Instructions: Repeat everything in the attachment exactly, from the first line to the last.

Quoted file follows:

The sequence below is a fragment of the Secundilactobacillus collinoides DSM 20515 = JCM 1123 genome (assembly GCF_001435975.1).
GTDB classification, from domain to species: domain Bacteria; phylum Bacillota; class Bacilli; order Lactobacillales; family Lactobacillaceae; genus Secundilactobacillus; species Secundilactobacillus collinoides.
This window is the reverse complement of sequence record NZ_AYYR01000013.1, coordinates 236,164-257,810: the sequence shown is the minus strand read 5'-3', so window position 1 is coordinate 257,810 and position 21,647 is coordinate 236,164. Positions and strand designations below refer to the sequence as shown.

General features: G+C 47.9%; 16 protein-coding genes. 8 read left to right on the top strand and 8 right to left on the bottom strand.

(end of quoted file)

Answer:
The sequence below is a fragment of the Secundilactobacillus collinoides DSM 20515 = JCM 1123 genome (assembly GCF_001435975.1).
GTDB classification, from domain to species: domain Bacteria; phylum Bacillota; class Bacilli; order Lactobacillales; family Lactobacillaceae; genus Secundilactobacillus; species Secundilactobacillus collinoides.
This window is the reverse complement of sequence record NZ_AYYR01000013.1, coordinates 236,164-257,810: the sequence shown is the minus strand read 5'-3', so window position 1 is coordinate 257,810 and position 21,647 is coordinate 236,164. Positions and strand designations below refer to the sequence as shown.

General features: G+C 47.9%; 16 protein-coding genes. 8 read left to right on the top strand and 8 right to left on the bottom strand.